--From the writings of Robert J. Wieland

[1] Duffield, Ron, "History of E. J. Waggoner's The Everlasting Covenant.


Tuesday, September 8, 2015

Lesson 11: Paul: Background and Call

Sabbath School Today
With the 1888 Message Dynamic
Biblical Missionaries
Lesson 11: Paul: Background and Call
Paul had been a fanatic! A steel armor encased his heart. He tasted the depths of a hellish hatred of the Messiah. Before his conversion, he had fully expended his energies in fighting against God. He actually hated Jesus Christ and His followers, "breathing threats and murder against the disciples of the Lord, ... so that if he found any who were of the Way, whether men or women, he might bring them bound to Jerusalem" (Acts 9:1, 2).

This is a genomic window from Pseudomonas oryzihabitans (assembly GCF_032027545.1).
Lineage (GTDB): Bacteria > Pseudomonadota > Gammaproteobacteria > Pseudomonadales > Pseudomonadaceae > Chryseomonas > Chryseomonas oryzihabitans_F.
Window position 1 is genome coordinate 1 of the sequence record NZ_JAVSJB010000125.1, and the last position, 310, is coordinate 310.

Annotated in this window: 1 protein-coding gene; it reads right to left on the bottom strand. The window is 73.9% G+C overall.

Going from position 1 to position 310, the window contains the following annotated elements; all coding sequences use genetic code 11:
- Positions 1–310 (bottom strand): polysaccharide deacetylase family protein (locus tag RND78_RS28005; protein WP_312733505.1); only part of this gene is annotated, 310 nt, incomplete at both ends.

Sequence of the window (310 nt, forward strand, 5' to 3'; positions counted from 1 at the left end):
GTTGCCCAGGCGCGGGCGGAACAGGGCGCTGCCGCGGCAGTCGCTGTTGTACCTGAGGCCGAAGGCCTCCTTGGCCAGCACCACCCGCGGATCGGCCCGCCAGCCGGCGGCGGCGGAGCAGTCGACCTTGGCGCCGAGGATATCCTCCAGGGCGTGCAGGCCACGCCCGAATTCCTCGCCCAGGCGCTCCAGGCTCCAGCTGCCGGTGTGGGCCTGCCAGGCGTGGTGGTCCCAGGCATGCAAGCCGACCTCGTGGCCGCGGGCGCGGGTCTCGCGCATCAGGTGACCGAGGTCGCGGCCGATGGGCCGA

Combined with this persecuting zeal was a keen intellectual grasp of the theology of apostate Judaism. At this time he was a wild fanatic in the utmost limits of legalism. No one can be further from the Lord than a legalist fanatic who thinks he is holy and righteous because of his legalism. Paul is not just mouthing polite phrases of contrition when he says he is "chief" of sinners (1 Tim. 1:15), "one born out of due time, ... the least of the apostles, ... because I persecuted the church of God" (1 Cor. 15:8, 9). He tasted the depths of a hellish hatred of the Savior. Living before the time of the remnant church, no one has ever in anticipation known more intimately the "dragon's rage with the woman [and] ... the rest of her offspring, who keep the commandments of God and have the testimony of Jesus Christ" (Rev. 12:17).